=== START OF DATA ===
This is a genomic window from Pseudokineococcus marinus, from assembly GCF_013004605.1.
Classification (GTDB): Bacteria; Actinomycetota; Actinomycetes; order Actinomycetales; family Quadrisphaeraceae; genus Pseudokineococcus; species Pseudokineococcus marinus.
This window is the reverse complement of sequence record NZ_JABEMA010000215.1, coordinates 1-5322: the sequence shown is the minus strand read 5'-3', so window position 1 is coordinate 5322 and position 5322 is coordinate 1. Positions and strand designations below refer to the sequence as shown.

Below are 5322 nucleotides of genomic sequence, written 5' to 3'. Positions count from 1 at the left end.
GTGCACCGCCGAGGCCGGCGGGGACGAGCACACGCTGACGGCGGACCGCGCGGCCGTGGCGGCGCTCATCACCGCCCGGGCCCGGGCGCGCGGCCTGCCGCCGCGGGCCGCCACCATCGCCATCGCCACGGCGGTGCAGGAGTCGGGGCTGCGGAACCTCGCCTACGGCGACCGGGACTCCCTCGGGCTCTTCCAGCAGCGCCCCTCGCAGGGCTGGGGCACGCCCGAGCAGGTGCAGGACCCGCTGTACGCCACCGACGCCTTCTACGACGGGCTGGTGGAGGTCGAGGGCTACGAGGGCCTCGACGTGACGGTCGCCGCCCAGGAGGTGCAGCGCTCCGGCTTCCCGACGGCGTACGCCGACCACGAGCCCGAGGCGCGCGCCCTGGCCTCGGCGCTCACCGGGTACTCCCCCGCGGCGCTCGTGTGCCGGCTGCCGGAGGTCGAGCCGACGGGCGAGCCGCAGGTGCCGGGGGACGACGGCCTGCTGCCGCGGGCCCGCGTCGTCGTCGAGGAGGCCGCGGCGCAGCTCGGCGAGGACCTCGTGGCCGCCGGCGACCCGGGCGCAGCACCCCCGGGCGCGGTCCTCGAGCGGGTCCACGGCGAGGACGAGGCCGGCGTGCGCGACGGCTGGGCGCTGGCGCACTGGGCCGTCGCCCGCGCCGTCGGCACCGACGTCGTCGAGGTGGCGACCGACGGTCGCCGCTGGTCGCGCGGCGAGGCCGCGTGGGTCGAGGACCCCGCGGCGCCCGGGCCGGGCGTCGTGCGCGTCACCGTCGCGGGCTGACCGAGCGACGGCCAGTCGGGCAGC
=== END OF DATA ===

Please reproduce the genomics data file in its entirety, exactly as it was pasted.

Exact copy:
This is a genomic window from Pseudokineococcus marinus, from assembly GCF_013004605.1.
Classification (GTDB): Bacteria; Actinomycetota; Actinomycetes; order Actinomycetales; family Quadrisphaeraceae; genus Pseudokineococcus; species Pseudokineococcus marinus.
This window is the reverse complement of sequence record NZ_JABEMA010000215.1, coordinates 1-5322: the sequence shown is the minus strand read 5'-3', so window position 1 is coordinate 5322 and position 5322 is coordinate 1. Positions and strand designations below refer to the sequence as shown.

Below are 5322 nucleotides of genomic sequence, written 5' to 3'. Positions count from 1 at the left end.
GTGCACCGCCGAGGCCGGCGGGGACGAGCACACGCTGACGGCGGACCGCGCGGCCGTGGCGGCGCTCATCACCGCCCGGGCCCGGGCGCGCGGCCTGCCGCCGCGGGCCGCCACCATCGCCATCGCCACGGCGGTGCAGGAGTCGGGGCTGCGGAACCTCGCCTACGGCGACCGGGACTCCCTCGGGCTCTTCCAGCAGCGCCCCTCGCAGGGCTGGGGCACGCCCGAGCAGGTGCAGGACCCGCTGTACGCCACCGACGCCTTCTACGACGGGCTGGTGGAGGTCGAGGGCTACGAGGGCCTCGACGTGACGGTCGCCGCCCAGGAGGTGCAGCGCTCCGGCTTCCCGACGGCGTACGCCGACCACGAGCCCGAGGCGCGCGCCCTGGCCTCGGCGCTCACCGGGTACTCCCCCGCGGCGCTCGTGTGCCGGCTGCCGGAGGTCGAGCCGACGGGCGAGCCGCAGGTGCCGGGGGACGACGGCCTGCTGCCGCGGGCCCGCGTCGTCGTCGAGGAGGCCGCGGCGCAGCTCGGCGAGGACCTCGTGGCCGCCGGCGACCCGGGCGCAGCACCCCCGGGCGCGGTCCTCGAGCGGGTCCACGGCGAGGACGAGGCCGGCGTGCGCGACGGCTGGGCGCTGGCGCACTGGGCCGTCGCCCGCGCCGTCGGCACCGACGTCGTCGAGGTGGCGACCGACGGTCGCCGCTGGTCGCGCGGCGAGGCCGCGTGGGTCGAGGACCCCGCGGCGCCCGGGCCGGGCGTCGTGCGCGTCACCGTCGCGGGCTGACCGAGCGACGGCCAGTCGGGCAGC